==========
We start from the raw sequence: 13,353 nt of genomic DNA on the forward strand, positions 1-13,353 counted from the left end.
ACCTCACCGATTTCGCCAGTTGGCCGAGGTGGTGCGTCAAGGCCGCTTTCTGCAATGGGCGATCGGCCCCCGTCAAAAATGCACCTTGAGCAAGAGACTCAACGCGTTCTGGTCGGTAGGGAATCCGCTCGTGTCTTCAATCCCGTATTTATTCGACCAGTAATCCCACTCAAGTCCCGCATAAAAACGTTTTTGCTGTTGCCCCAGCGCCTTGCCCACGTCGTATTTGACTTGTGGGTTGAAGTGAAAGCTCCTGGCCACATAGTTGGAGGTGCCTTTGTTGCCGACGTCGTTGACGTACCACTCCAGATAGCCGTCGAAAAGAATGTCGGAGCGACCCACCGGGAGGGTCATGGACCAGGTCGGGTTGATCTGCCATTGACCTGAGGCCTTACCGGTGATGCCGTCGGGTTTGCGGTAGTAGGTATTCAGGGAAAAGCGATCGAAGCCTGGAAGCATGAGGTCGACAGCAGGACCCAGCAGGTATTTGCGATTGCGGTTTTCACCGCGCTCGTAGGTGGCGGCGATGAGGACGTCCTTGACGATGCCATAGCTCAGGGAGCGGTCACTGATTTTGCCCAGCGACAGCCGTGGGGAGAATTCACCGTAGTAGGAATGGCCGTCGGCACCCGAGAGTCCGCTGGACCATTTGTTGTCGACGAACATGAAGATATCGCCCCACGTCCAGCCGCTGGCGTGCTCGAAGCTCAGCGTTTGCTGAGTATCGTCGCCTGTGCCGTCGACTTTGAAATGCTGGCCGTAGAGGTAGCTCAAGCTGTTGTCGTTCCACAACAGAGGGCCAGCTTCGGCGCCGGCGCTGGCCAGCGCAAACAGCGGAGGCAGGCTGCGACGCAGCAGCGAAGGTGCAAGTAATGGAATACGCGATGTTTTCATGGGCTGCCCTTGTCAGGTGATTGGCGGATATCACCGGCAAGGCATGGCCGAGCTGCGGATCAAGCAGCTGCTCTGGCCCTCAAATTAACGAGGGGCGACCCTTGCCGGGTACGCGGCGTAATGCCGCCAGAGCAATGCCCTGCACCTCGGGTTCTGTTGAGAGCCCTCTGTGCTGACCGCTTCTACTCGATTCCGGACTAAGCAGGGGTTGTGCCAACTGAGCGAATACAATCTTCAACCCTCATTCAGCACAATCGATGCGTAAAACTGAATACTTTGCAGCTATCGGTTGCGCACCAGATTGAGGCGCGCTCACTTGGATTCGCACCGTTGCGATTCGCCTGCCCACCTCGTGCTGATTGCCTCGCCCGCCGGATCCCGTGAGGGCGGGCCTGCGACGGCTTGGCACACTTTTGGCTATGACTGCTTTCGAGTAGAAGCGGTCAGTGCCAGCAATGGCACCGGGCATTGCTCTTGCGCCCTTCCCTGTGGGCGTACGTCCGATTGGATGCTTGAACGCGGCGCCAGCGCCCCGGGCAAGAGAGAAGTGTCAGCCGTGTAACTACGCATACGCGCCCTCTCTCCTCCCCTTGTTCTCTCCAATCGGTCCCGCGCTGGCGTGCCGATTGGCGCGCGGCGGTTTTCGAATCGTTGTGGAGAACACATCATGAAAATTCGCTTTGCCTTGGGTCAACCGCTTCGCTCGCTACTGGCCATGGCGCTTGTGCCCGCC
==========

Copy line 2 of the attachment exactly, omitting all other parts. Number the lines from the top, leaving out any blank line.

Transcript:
ACCTCACCGATTTCGCCAGTTGGCCGAGGTGGTGCGTCAAGGCCGCTTTCTGCAATGGGCGATCGGCCCCCGTCAAAAATGCACCTTGAGCAAGAGACTCAACGCGTTCTGGTCGGTAGGGAATCCGCTCGTGTCTTCAATCCCGTATTTATTCGACCAGTAATCCCACTCAAGTCCCGCATAAAAACGTTTTTGCTGTTGCCCCAGCGCCTTGCCCACGTCGTATTTGACTTGTGGGTTGAAGTGAAAGCTCCTGGCCACATAGTTGGAGGTGCCTTTGTTGCCGACGTCGTTGACGTACCACTCCAGATAGCCGTCGAAAAGAATGTCGGAGCGACCCACCGGGAGGGTCATGGACCAGGTCGGGTTGATCTGCCATTGACCTGAGGCCTTACCGGTGATGCCGTCGGGTTTGCGGTAGTAGGTATTCAGGGAAAAGCGATCGAAGCCTGGAAGCATGAGGTCGACAGCAGGACCCAGCAGGTATTTGCGATTGCGGTTTTCACCGCGCTCGTAGGTGGCGGCGATGAGGACGTCCTTGACGATGCCATAGCTCAGGGAGCGGTCACTGATTTTGCCCAGCGACAGCCGTGGGGAGAATTCACCGTAGTAGGAATGGCCGTCGGCACCCGAGAGTCCGCTGGACCATTTGTTGTCGACGAACATGAAGATATCGCCCCACGTCCAGCCGCTGGCGTGCTCGAAGCTCAGCGTTTGCTGAGTATCGTCGCCTGTGCCGTCGACTTTGAAATGCTGGCCGTAGAGGTAGCTCAAGCTGTTGTCGTTCCACAACAGAGGGCCAGCTTCGGCGCCGGCGCTGGCCAGCGCAAACAGCGGAGGCAGGCTGCGACGCAGCAGCGAAGGTGCAAGTAATGGAATACGCGATGTTTTCATGGGCTGCCCTTGTCAGGTGATTGGCGGATATCACCGGCAAGGCATGGCCGAGCTGCGGATCAAGCAGCTGCTCTGGCCCTCAAATTAACGAGGGGCGACCCTTGCCGGGTACGCGGCGTAATGCCGCCAGAGCAATGCCCTGCACCTCGGGTTCTGTTGAGAGCCCTCTGTGCTGACCGCTTCTACTCGATTCCGGACTAAGCAGGGGTTGTGCCAACTGAGCGAATACAATCTTCAACCCTCATTCAGCACAATCGATGCGTAAAACTGAATACTTTGCAGCTATCGGTTGCGCACCAGATTGAGGCGCGCTCACTTGGATTCGCACCGTTGCGATTCGCCTGCCCACCTCGTGCTGATTGCCTCGCCCGCCGGATCCCGTGAGGGCGGGCCTGCGACGGCTTGGCACACTTTTGGCTATGACTGCTTTCGAGTAGAAGCGGTCAGTGCCAGCAATGGCACCGGGCATTGCTCTTGCGCCCTTCCCTGTGGGCGTACGTCCGATTGGATGCTTGAACGCGGCGCCAGCGCCCCGGGCAAGAGAGAAGTGTCAGCCGTGTAACTACGCATACGCGCCCTCTCTCCTCCCCTTGTTCTCTCCAATCGGTCCCGCGCTGGCGTGCCGATTGGCGCGCGGCGGTTTTCGAATCGTTGTGGAGAACACATCATGAAAATTCGCTTTGCCTTGGGTCAACCGCTTCGCTCGCTACTGGCCATGGCGCTTGTGCCCGCC